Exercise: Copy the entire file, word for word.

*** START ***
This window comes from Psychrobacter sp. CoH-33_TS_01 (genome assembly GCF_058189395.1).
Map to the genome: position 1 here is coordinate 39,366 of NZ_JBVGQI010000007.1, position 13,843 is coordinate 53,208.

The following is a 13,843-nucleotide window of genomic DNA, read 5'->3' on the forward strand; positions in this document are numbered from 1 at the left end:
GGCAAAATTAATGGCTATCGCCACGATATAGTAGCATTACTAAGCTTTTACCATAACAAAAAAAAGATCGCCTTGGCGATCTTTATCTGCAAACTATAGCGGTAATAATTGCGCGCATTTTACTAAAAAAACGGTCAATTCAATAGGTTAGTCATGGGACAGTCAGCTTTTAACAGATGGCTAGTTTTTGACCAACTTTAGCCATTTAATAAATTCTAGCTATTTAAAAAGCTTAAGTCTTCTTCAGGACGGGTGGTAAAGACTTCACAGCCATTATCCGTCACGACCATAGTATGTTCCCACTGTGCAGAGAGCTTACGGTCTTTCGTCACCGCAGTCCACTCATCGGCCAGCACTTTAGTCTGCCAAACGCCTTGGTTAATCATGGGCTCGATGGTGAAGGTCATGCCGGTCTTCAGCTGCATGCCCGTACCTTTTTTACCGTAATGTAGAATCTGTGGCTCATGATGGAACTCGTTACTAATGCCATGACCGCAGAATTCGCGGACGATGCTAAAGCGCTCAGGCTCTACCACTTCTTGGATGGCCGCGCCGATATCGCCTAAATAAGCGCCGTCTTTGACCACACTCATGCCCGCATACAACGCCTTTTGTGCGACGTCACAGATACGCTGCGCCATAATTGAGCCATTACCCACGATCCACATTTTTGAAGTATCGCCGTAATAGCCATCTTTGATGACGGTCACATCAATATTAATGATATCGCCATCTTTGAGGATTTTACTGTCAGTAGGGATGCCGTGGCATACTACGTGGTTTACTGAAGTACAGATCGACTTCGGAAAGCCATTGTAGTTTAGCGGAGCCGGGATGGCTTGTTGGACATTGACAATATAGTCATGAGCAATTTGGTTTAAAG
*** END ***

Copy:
This window comes from Psychrobacter sp. CoH-33_TS_01 (genome assembly GCF_058189395.1).
Map to the genome: position 1 here is coordinate 39,366 of NZ_JBVGQI010000007.1, position 13,843 is coordinate 53,208.

The following is a 13,843-nucleotide window of genomic DNA, read 5'->3' on the forward strand; positions in this document are numbered from 1 at the left end:
GGCAAAATTAATGGCTATCGCCACGATATAGTAGCATTACTAAGCTTTTACCATAACAAAAAAAAGATCGCCTTGGCGATCTTTATCTGCAAACTATAGCGGTAATAATTGCGCGCATTTTACTAAAAAAACGGTCAATTCAATAGGTTAGTCATGGGACAGTCAGCTTTTAACAGATGGCTAGTTTTTGACCAACTTTAGCCATTTAATAAATTCTAGCTATTTAAAAAGCTTAAGTCTTCTTCAGGACGGGTGGTAAAGACTTCACAGCCATTATCCGTCACGACCATAGTATGTTCCCACTGTGCAGAGAGCTTACGGTCTTTCGTCACCGCAGTCCACTCATCGGCCAGCACTTTAGTCTGCCAAACGCCTTGGTTAATCATGGGCTCGATGGTGAAGGTCATGCCGGTCTTCAGCTGCATGCCCGTACCTTTTTTACCGTAATGTAGAATCTGTGGCTCATGATGGAACTCGTTACTAATGCCATGACCGCAGAATTCGCGGACGATGCTAAAGCGCTCAGGCTCTACCACTTCTTGGATGGCCGCGCCGATATCGCCTAAATAAGCGCCGTCTTTGACCACACTCATGCCCGCATACAACGCCTTTTGTGCGACGTCACAGATACGCTGCGCCATAATTGAGCCATTACCCACGATCCACATTTTTGAAGTATCGCCGTAATAGCCATCTTTGATGACGGTCACATCAATATTAATGATATCGCCATCTTTGAGGATTTTACTGTCAGTAGGGATGCCGTGGCATACTACGTGGTTTACTGAAGTACAGATCGACTTCGGAAAGCCATTGTAGTTTAGCGGAGCCGGGATGGCTTGTTGGACATTGACAATATAGTCATGAGCAATTTGGTTTAAAG